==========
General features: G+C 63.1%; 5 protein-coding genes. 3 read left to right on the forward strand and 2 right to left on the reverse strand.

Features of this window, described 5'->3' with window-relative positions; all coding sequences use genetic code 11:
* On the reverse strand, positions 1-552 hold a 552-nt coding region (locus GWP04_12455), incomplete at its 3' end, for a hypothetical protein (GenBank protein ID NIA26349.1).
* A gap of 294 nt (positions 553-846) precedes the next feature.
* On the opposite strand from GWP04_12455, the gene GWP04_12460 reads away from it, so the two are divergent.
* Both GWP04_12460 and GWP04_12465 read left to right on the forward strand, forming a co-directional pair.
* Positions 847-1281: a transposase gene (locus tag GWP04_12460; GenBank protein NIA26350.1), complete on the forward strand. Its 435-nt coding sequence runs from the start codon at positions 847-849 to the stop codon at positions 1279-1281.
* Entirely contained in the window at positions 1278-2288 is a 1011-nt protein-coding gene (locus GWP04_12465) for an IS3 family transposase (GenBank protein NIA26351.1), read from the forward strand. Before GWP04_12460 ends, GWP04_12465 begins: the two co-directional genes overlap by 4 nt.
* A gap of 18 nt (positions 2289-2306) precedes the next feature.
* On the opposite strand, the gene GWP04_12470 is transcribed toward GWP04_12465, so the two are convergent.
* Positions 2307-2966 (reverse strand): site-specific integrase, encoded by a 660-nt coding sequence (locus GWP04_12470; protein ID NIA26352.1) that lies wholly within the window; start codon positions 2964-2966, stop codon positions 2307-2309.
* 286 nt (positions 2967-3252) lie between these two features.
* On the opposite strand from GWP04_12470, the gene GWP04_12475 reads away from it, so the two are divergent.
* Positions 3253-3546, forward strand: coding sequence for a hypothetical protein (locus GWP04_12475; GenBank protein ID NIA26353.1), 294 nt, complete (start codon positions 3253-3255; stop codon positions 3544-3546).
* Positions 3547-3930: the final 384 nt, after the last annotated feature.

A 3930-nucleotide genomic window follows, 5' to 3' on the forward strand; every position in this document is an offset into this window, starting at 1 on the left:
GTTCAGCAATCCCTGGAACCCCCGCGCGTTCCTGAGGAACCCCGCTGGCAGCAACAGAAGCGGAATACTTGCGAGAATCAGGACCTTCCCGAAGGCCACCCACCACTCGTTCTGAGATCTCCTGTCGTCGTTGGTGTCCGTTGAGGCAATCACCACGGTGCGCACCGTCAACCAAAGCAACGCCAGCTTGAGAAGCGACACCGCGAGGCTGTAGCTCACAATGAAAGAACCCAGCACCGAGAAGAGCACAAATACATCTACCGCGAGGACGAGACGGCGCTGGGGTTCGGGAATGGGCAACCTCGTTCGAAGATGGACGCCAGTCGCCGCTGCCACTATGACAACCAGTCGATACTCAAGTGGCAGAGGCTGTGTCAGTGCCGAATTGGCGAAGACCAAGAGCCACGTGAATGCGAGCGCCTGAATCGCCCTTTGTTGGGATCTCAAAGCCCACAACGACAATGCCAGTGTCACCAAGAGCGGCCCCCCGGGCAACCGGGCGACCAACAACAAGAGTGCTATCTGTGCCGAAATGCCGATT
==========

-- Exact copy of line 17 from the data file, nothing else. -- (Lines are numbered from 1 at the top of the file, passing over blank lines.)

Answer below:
GTTCAGCAATCCCTGGAACCCCCGCGCGTTCCTGAGGAACCCCGCTGGCAGCAACAGAAGCGGAATACTTGCGAGAATCAGGACCTTCCCGAAGGCCACCCACCACTCGTTCTGAGATCTCCTGTCGTCGTTGGTGTCCGTTGAGGCAATCACCACGGTGCGCACCGTCAACCAAAGCAACGCCAGCTTGAGAAGCGACACCGCGAGGCTGTAGCTCACAATGAAAGAACCCAGCACCGAGAAGAGCACAAATACATCTACCGCGAGGACGAGACGGCGCTGGGGTTCGGGAATGGGCAACCTCGTTCGAAGATGGACGCCAGTCGCCGCTGCCACTATGACAACCAGTCGATACTCAAGTGGCAGAGGCTGTGTCAGTGCCGAATTGGCGAAGACCAAGAGCCACGTGAATGCGAGCGCCTGAATCGCCCTTTGTTGGGATCTCAAAGCCCACAACGACAATGCCAGTGTCACCAAGAGCGGCCCCCCGGGCAACCGGGCGACCAACAACAAGAGTGCTATCTGTGCCGAAATGCCGATT